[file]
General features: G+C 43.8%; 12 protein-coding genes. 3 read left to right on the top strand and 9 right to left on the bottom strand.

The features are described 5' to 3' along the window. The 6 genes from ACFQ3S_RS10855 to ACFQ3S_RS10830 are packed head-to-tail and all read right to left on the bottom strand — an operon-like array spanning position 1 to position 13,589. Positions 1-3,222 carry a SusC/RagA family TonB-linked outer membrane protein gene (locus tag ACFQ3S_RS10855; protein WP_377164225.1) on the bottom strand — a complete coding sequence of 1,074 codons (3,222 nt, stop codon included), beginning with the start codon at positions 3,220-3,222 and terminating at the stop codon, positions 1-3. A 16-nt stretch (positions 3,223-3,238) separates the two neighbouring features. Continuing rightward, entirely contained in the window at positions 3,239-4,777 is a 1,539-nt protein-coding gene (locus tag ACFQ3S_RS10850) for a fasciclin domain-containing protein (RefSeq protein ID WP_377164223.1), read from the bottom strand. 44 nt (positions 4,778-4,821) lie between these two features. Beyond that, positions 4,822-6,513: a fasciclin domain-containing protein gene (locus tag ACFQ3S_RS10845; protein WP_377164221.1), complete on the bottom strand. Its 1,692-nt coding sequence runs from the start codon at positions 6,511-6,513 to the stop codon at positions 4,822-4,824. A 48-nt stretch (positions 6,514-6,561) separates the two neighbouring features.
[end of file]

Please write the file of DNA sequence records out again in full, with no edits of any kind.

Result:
General features: G+C 43.8%; 12 protein-coding genes. 3 read left to right on the top strand and 9 right to left on the bottom strand.

The features are described 5' to 3' along the window. The 6 genes from ACFQ3S_RS10855 to ACFQ3S_RS10830 are packed head-to-tail and all read right to left on the bottom strand — an operon-like array spanning position 1 to position 13,589. Positions 1-3,222 carry a SusC/RagA family TonB-linked outer membrane protein gene (locus tag ACFQ3S_RS10855; protein WP_377164225.1) on the bottom strand — a complete coding sequence of 1,074 codons (3,222 nt, stop codon included), beginning with the start codon at positions 3,220-3,222 and terminating at the stop codon, positions 1-3. A 16-nt stretch (positions 3,223-3,238) separates the two neighbouring features. Continuing rightward, entirely contained in the window at positions 3,239-4,777 is a 1,539-nt protein-coding gene (locus tag ACFQ3S_RS10850) for a fasciclin domain-containing protein (RefSeq protein ID WP_377164223.1), read from the bottom strand. 44 nt (positions 4,778-4,821) lie between these two features. Beyond that, positions 4,822-6,513: a fasciclin domain-containing protein gene (locus tag ACFQ3S_RS10845; protein WP_377164221.1), complete on the bottom strand. Its 1,692-nt coding sequence runs from the start codon at positions 6,511-6,513 to the stop codon at positions 4,822-4,824. A 48-nt stretch (positions 6,514-6,561) separates the two neighbouring features.